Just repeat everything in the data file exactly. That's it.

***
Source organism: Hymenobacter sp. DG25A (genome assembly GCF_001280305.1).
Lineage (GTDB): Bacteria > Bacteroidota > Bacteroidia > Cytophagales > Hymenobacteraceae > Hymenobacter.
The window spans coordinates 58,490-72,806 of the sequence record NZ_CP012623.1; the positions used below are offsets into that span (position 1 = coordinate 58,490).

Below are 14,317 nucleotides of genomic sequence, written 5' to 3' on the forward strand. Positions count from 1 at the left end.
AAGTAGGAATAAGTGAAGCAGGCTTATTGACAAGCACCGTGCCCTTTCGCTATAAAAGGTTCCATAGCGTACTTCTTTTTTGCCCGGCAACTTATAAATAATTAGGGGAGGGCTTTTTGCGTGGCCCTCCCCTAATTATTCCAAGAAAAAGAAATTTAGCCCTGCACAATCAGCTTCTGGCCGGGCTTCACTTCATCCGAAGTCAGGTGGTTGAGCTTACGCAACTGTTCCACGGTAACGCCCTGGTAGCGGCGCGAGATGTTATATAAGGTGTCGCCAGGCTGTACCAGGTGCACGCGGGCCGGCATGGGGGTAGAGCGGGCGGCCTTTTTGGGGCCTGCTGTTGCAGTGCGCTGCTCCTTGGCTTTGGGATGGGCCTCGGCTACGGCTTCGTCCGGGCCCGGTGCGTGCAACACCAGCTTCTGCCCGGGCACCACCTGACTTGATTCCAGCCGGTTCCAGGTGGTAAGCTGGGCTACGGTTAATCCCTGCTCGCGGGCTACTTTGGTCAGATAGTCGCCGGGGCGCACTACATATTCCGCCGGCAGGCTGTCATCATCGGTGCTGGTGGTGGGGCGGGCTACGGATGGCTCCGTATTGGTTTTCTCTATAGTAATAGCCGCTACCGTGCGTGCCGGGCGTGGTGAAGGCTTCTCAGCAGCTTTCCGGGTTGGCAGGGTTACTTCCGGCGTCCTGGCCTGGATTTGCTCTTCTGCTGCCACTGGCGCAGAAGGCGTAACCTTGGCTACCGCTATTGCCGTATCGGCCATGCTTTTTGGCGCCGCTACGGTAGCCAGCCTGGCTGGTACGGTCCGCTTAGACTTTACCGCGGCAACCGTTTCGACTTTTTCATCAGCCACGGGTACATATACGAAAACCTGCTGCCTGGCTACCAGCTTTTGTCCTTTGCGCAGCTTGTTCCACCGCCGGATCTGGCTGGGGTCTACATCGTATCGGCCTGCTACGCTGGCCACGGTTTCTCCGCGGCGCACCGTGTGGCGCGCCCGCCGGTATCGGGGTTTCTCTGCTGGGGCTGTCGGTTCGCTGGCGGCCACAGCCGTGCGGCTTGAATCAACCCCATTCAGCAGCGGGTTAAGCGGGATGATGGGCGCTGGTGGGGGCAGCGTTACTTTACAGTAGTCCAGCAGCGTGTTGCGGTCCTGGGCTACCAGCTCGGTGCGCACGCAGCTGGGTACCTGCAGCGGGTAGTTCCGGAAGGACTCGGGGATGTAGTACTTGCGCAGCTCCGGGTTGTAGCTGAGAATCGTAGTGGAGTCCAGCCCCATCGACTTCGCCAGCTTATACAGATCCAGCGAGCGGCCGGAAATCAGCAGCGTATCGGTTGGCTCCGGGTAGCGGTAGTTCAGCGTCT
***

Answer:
Source organism: Hymenobacter sp. DG25A (genome assembly GCF_001280305.1).
Lineage (GTDB): Bacteria > Bacteroidota > Bacteroidia > Cytophagales > Hymenobacteraceae > Hymenobacter.
The window spans coordinates 58,490-72,806 of the sequence record NZ_CP012623.1; the positions used below are offsets into that span (position 1 = coordinate 58,490).

Below are 14,317 nucleotides of genomic sequence, written 5' to 3' on the forward strand. Positions count from 1 at the left end.
AAGTAGGAATAAGTGAAGCAGGCTTATTGACAAGCACCGTGCCCTTTCGCTATAAAAGGTTCCATAGCGTACTTCTTTTTTGCCCGGCAACTTATAAATAATTAGGGGAGGGCTTTTTGCGTGGCCCTCCCCTAATTATTCCAAGAAAAAGAAATTTAGCCCTGCACAATCAGCTTCTGGCCGGGCTTCACTTCATCCGAAGTCAGGTGGTTGAGCTTACGCAACTGTTCCACGGTAACGCCCTGGTAGCGGCGCGAGATGTTATATAAGGTGTCGCCAGGCTGTACCAGGTGCACGCGGGCCGGCATGGGGGTAGAGCGGGCGGCCTTTTTGGGGCCTGCTGTTGCAGTGCGCTGCTCCTTGGCTTTGGGATGGGCCTCGGCTACGGCTTCGTCCGGGCCCGGTGCGTGCAACACCAGCTTCTGCCCGGGCACCACCTGACTTGATTCCAGCCGGTTCCAGGTGGTAAGCTGGGCTACGGTTAATCCCTGCTCGCGGGCTACTTTGGTCAGATAGTCGCCGGGGCGCACTACATATTCCGCCGGCAGGCTGTCATCATCGGTGCTGGTGGTGGGGCGGGCTACGGATGGCTCCGTATTGGTTTTCTCTATAGTAATAGCCGCTACCGTGCGTGCCGGGCGTGGTGAAGGCTTCTCAGCAGCTTTCCGGGTTGGCAGGGTTACTTCCGGCGTCCTGGCCTGGATTTGCTCTTCTGCTGCCACTGGCGCAGAAGGCGTAACCTTGGCTACCGCTATTGCCGTATCGGCCATGCTTTTTGGCGCCGCTACGGTAGCCAGCCTGGCTGGTACGGTCCGCTTAGACTTTACCGCGGCAACCGTTTCGACTTTTTCATCAGCCACGGGTACATATACGAAAACCTGCTGCCTGGCTACCAGCTTTTGTCCTTTGCGCAGCTTGTTCCACCGCCGGATCTGGCTGGGGTCTACATCGTATCGGCCTGCTACGCTGGCCACGGTTTCTCCGCGGCGCACCGTGTGGCGCGCCCGCCGGTATCGGGGTTTCTCTGCTGGGGCTGTCGGTTCGCTGGCGGCCACAGCCGTGCGGCTTGAATCAACCCCATTCAGCAGCGGGTTAAGCGGGATGATGGGCGCTGGTGGGGGCAGCGTTACTTTACAGTAGTCCAGCAGCGTGTTGCGGTCCTGGGCTACCAGCTCGGTGCGCACGCAGCTGGGTACCTGCAGCGGGTAGTTCCGGAAGGACTCGGGGATGTAGTACTTGCGCAGCTCCGGGTTGTAGCTGAGAATCGTAGTGGAGTCCAGCCCCATCGACTTCGCCAGCTTATACAGATCCAGCGAGCGGCCGGAAATCAGCAGCGTATCGGTTGGCTCCGGGTAGCGGTAGTTCAGCGTCT